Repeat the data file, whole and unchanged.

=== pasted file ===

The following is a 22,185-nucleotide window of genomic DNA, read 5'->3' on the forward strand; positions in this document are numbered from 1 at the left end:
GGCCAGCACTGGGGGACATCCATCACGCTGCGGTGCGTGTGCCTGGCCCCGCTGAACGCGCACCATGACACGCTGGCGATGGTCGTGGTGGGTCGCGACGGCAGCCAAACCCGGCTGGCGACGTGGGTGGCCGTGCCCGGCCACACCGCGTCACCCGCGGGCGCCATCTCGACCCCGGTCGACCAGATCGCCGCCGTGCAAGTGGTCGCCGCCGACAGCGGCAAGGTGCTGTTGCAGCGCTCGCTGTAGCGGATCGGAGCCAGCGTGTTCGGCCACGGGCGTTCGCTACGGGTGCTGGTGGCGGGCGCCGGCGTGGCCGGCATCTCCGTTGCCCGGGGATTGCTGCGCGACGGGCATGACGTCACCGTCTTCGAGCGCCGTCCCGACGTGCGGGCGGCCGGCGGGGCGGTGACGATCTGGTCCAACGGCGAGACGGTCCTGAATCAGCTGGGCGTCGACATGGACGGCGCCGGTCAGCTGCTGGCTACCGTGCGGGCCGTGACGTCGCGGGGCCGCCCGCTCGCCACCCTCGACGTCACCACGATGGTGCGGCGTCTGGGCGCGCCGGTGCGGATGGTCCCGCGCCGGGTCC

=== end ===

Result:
The following is a 22,185-nucleotide window of genomic DNA, read 5'->3' on the forward strand; positions in this document are numbered from 1 at the left end:
GGCCAGCACTGGGGGACATCCATCACGCTGCGGTGCGTGTGCCTGGCCCCGCTGAACGCGCACCATGACACGCTGGCGATGGTCGTGGTGGGTCGCGACGGCAGCCAAACCCGGCTGGCGACGTGGGTGGCCGTGCCCGGCCACACCGCGTCACCCGCGGGCGCCATCTCGACCCCGGTCGACCAGATCGCCGCCGTGCAAGTGGTCGCCGCCGACAGCGGCAAGGTGCTGTTGCAGCGCTCGCTGTAGCGGATCGGAGCCAGCGTGTTCGGCCACGGGCGTTCGCTACGGGTGCTGGTGGCGGGCGCCGGCGTGGCCGGCATCTCCGTTGCCCGGGGATTGCTGCGCGACGGGCATGACGTCACCGTCTTCGAGCGCCGTCCCGACGTGCGGGCGGCCGGCGGGGCGGTGACGATCTGGTCCAACGGCGAGACGGTCCTGAATCAGCTGGGCGTCGACATGGACGGCGCCGGTCAGCTGCTGGCTACCGTGCGGGCCGTGACGTCGCGGGGCCGCCCGCTCGCCACCCTCGACGTCACCACGATGGTGCGGCGTCTGGGCGCGCCGGTGCGGATGGTCCCGCGCCGGGTCC